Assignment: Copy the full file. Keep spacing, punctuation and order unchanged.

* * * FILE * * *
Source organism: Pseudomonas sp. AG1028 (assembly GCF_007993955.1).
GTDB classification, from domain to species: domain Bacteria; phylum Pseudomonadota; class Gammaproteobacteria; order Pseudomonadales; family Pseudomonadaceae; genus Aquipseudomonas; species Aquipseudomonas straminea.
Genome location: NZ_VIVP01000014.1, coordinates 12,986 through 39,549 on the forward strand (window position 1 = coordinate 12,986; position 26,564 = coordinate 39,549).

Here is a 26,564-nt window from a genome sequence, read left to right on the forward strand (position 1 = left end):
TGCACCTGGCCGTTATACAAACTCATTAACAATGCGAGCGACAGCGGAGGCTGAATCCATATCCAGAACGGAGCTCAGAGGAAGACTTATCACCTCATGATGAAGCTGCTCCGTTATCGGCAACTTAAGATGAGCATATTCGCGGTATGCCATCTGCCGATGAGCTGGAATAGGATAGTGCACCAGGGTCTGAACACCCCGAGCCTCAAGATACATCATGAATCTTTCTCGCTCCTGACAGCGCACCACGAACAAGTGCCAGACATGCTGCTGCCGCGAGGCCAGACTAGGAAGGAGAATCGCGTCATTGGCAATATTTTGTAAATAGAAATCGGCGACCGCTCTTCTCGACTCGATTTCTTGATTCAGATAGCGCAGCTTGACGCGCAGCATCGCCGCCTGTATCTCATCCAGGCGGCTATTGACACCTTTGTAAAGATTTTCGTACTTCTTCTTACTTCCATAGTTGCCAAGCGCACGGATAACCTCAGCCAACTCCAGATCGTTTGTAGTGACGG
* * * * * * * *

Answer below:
Source organism: Pseudomonas sp. AG1028 (assembly GCF_007993955.1).
GTDB classification, from domain to species: domain Bacteria; phylum Pseudomonadota; class Gammaproteobacteria; order Pseudomonadales; family Pseudomonadaceae; genus Aquipseudomonas; species Aquipseudomonas straminea.
Genome location: NZ_VIVP01000014.1, coordinates 12,986 through 39,549 on the forward strand (window position 1 = coordinate 12,986; position 26,564 = coordinate 39,549).

Here is a 26,564-nt window from a genome sequence, read left to right on the forward strand (position 1 = left end):
TGCACCTGGCCGTTATACAAACTCATTAACAATGCGAGCGACAGCGGAGGCTGAATCCATATCCAGAACGGAGCTCAGAGGAAGACTTATCACCTCATGATGAAGCTGCTCCGTTATCGGCAACTTAAGATGAGCATATTCGCGGTATGCCATCTGCCGATGAGCTGGAATAGGATAGTGCACCAGGGTCTGAACACCCCGAGCCTCAAGATACATCATGAATCTTTCTCGCTCCTGACAGCGCACCACGAACAAGTGCCAGACATGCTGCTGCCGCGAGGCCAGACTAGGAAGGAGAATCGCGTCATTGGCAATATTTTGTAAATAGAAATCGGCGACCGCTCTTCTCGACTCGATTTCTTGATTCAGATAGCGCAGCTTGACGCGCAGCATCGCCGCCTGTATCTCATCCAGGCGGCTATTGACACCTTTGTAAAGATTTTCGTACTTCTTCTTACTTCCATAGTTGCCAAGCGCACGGATAACCTCAGCCAACTCCAGATCGTTTGTAGTGACGG